Nam Soon says, “Thank you.” and Heung Soo doesn’t miss a beat answering, “It’s not free. There’s a condition. You have to fill up a-l-l my (punishment) pages.”
I love that there’s always this counter-conversation that goes on under the surface, and that this particular one is saying that Heung Soo is basically letting Nam Soon closer. Officially. And I love that.
I’ve also never seen anyone so happy to be told they have to do someone else’s punishment pages. Heh.
Why Did You Live Recklessly?
One of the most moving scenes between Heung Soo and Nam Soon happens after Heung Soo’s police station scare, which particularly terrified Nam Soon, that Heung Soo might be taken away for good.
Afterwards, Nam Soon brings Heung Soo back home to eat ramyum, saying that he has something to say.
Nam Soon doesn’t say anything, though, and it’s the usually gruff and silent Heung Soo who prods the usually more communicative Nam Soon to talk.
Nam Soon, biting back tears, asks, “How recklessly did you live?” When Heung Soo doesn’t answer, Nam Soon asks again, “Why did you live recklessly?”
Heung Soo, holding his gaze steady, but with tears brimming in his eyes, says, “I was curious whether there were more like you out there.”
Nam Soon mumbles back, “Why? If you met someone like me, were you going to beat him up?”
Heung Soo answers, tears flowing freely now, “That I could stick my heart to, you bastard.”
Nam Soon’s own tears start to flow, “You dumb bastard. After you’ve gone through so much…”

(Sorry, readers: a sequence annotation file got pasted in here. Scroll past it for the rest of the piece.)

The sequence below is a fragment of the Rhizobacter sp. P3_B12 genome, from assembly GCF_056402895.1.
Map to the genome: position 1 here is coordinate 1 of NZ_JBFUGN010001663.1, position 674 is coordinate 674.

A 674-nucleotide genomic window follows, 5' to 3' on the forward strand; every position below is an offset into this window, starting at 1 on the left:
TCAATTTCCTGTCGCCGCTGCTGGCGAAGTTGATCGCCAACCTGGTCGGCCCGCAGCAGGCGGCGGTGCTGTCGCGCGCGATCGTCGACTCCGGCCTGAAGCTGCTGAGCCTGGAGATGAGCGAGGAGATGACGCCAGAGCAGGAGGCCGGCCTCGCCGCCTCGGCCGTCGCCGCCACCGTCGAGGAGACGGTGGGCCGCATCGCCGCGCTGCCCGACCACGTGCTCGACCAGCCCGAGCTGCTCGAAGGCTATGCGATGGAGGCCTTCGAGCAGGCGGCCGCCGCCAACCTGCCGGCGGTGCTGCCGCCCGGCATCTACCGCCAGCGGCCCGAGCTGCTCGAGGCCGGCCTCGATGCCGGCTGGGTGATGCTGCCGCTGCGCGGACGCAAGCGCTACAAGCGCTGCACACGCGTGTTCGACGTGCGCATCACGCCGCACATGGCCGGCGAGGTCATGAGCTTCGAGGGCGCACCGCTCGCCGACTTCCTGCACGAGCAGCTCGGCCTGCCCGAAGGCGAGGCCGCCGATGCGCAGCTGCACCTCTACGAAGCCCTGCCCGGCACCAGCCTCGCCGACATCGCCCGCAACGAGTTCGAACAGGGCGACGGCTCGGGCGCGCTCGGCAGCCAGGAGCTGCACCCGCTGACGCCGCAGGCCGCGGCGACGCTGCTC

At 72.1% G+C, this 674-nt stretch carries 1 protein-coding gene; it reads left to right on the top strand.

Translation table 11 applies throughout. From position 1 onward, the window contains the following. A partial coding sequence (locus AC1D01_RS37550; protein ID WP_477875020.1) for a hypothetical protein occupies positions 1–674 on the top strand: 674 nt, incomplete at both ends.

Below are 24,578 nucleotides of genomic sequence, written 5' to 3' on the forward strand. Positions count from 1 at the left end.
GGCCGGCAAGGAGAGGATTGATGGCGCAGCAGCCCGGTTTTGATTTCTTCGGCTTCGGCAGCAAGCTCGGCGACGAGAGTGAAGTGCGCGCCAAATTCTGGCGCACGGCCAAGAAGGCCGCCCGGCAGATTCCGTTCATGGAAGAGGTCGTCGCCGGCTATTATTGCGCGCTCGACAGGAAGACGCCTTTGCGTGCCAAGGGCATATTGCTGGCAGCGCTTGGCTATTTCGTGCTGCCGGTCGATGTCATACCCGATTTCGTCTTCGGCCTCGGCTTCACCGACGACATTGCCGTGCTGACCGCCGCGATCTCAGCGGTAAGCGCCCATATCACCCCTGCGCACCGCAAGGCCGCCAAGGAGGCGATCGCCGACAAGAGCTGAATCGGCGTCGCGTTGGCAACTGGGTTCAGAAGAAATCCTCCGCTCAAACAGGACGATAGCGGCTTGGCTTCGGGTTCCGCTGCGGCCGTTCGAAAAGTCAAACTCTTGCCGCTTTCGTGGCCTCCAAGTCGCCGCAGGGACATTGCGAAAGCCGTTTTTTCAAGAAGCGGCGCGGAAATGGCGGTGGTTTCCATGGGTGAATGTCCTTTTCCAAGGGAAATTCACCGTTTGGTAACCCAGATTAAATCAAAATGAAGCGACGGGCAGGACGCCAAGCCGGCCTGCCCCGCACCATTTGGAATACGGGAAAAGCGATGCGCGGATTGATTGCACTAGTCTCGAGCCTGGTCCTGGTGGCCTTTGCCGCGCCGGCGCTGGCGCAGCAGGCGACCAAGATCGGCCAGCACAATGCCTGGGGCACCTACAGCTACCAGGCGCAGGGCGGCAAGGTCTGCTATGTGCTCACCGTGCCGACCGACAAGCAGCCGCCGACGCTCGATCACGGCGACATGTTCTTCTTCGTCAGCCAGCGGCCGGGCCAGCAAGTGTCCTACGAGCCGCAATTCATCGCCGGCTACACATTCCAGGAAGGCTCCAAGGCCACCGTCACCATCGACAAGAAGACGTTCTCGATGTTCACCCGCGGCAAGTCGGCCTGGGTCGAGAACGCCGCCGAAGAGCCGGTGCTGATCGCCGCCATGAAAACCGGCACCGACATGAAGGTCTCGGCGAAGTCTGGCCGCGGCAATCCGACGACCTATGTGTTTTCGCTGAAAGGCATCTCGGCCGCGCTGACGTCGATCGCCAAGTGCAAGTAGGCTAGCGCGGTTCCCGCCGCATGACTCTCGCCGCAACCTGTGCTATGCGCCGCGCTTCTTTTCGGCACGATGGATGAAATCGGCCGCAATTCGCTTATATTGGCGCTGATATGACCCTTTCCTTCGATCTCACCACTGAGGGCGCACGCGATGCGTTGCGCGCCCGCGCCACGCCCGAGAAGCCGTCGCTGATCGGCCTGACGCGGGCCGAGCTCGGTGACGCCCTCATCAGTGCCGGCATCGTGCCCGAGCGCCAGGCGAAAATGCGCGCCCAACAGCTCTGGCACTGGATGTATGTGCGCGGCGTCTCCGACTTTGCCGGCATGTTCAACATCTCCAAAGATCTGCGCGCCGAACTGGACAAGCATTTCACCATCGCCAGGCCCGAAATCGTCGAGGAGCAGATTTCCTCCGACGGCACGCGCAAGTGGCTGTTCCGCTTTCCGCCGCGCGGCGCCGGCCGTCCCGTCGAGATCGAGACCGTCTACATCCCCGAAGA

Heung Soo, openly allowing tear after tear to roll down his face, answers, “What about you? Have you even once said it hurt, you poor bastard? We are the same. So Nam Soon-ah… please stop feeling sorry.” TEARS.
What an awesome breakthrough scene! And then to have them sleep side by side again, just AW. HUGS FOR EVERYONE!
I love that little detail, of Heung Soo managing to take off one sock by the time they go to bed, when he’d hesitated with his socks upon entering the house.
It’s such a small detail, but it shows us that Heung Soo is finally allowing himself to feel at home in Nam Soon’s house again. And I love that.
And just when I think the scene can’t get any better, we cut to the morning, both boys rushing madly to get ready for school together. As they shuffle and scuttle and skid about, they grumble at each other for not waking up earlier, and it is just SO CUTE that I just wanna squish them!
Such a cathartic release, to finally have our bromance in full bloom. Love! ♥
A Bromantic Aside